Hydrographic surveying and nautical charting

The ICG Hydrographic Department is responsible for both hydrographic surveying and nautical charting. Updated nautical charts are essential for safe navigation; it is mandatory for all ships to carry such charts. 

The ICG/Hydrographic Department issues a monthly publication of notices to mariners with information on amendments that need to be added to the nautical charts. The ICG Hydrographic Department constantly reviews ocean areas that are covered by older surveys.

Hydrographic surveys are carried out over the summer months by the survey vessel Baldur, and during the winter months, the crew works on the processing of data together with the nautical cartographers. Iceland_modern_hydrographic_surveys

The Icelandic Coast Guard (ICG) is responsible for hydrographic surveying according to clause 17 of law No. 52/2006. The Hydrographic Department (ICG-HD) executes this task. ICG-HD works in two sections, survey section and chart section. Employees are 12. ICG-HD makes nautical charts and publishes other nautical publications for mariners around Iceland. The main objective is to complete a series of costal charts at scale 1:100 000 and update harbour plans.

Each and every vessel must carry latest edition of necessary charts i.e. transit charts and coastal charts. Furthermore a ship must carry necessary instruments to plot positions on a chart and Lists of Lights, Tide Tables and Pilots covering relevant sea areas. Charts must be corrected and up to date according to latest Notices to Mariners. Other corrections should be made where applicable.

Danes carried out hydrographic surveying and production of nautical charts of Icelandic waters until the fifth decade of the 20th century. In the year 1960 Icelanders took fully over. Icelandic charts fall into the following categories:

Transit charts, scale: 1:200 000 - 1:3 500 000 9 charts
Coastal charts, scale: 1:70 000 - 1:160 000 20 charts
Approach - and harbour charts, scale: 1:10 000 - 1:50 000 51 charts

Other publications are:


  • Icelandic Sailing Directions (in Icelandic only) published in 1991.
  • INT 1 - Symbols and abbreviations used on charts, published in 2012.
  • Icelandic List of Lights , Icelandic Tide Tables and Tide Graphs (pub. yearly).
  • Icelandic Notices to Mariners (pub. every second month) .
  • Iceland has been a member of the International Hydrographic Organization (IHO) since 1957. IHO was formed by 19 states in 1921. Member states today are 80. IHO publishes specifications that are followed when Icelandic charts are made. Further information on IHO can be found at: www.iho.int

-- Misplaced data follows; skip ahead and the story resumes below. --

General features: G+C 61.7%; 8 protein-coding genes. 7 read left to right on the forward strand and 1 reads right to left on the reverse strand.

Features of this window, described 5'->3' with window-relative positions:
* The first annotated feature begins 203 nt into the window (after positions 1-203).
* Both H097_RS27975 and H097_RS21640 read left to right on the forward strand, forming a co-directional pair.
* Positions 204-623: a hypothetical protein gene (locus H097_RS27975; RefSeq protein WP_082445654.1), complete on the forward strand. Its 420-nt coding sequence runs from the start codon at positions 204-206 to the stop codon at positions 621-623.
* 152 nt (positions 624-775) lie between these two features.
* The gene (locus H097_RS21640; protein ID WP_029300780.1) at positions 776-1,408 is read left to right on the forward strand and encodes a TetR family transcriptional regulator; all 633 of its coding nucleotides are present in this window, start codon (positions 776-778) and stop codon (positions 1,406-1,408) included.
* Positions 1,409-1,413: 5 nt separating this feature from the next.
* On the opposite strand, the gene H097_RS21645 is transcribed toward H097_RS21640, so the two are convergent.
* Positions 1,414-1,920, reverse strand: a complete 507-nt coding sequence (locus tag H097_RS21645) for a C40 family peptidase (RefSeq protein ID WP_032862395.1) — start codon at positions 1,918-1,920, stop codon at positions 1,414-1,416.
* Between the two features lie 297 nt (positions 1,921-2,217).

Charts are different from other maps and are used differently. One of the things contributing to this fact is that changes and corrections are issued in Notices to Mariners (NtM´s), which ICG-HD publishes monthly. The NM´s contain information on items that need to be amended in a chart and it is the user's responsibility to keep the charts updated. The NM´s are sent to chart users upon request, free of charge. Furthermore a digital version can be obtained at ICG-HD site on this web: NtM's.

Information on depths or other matters concerning navigation are updated with a new edition of a chart or with a new print if changes are minor. On each chart there is information on date of first edition. If a new edition has been published it is shown separately.

Icelandic charts are in the Mercator projection. All new charts are referred to the WGS-84 datum, but two older charts are referred to Reykjavik-datum. Depths are reduced to mean low water springs (MLWS). Depths and heights are in metres.

Charts alone can not carry all information necessary for mariners and therefore special nautical publications are printed. See list on p. 13 in the Catalogue of Charts.

Agents, within Iceland and abroad, sell Icelandic charts and other nautical publications. See list of agents on this web and on p.14 in the Catalogue of Charts.

Notices to Mariners (NtMs)
Catalogue of Chart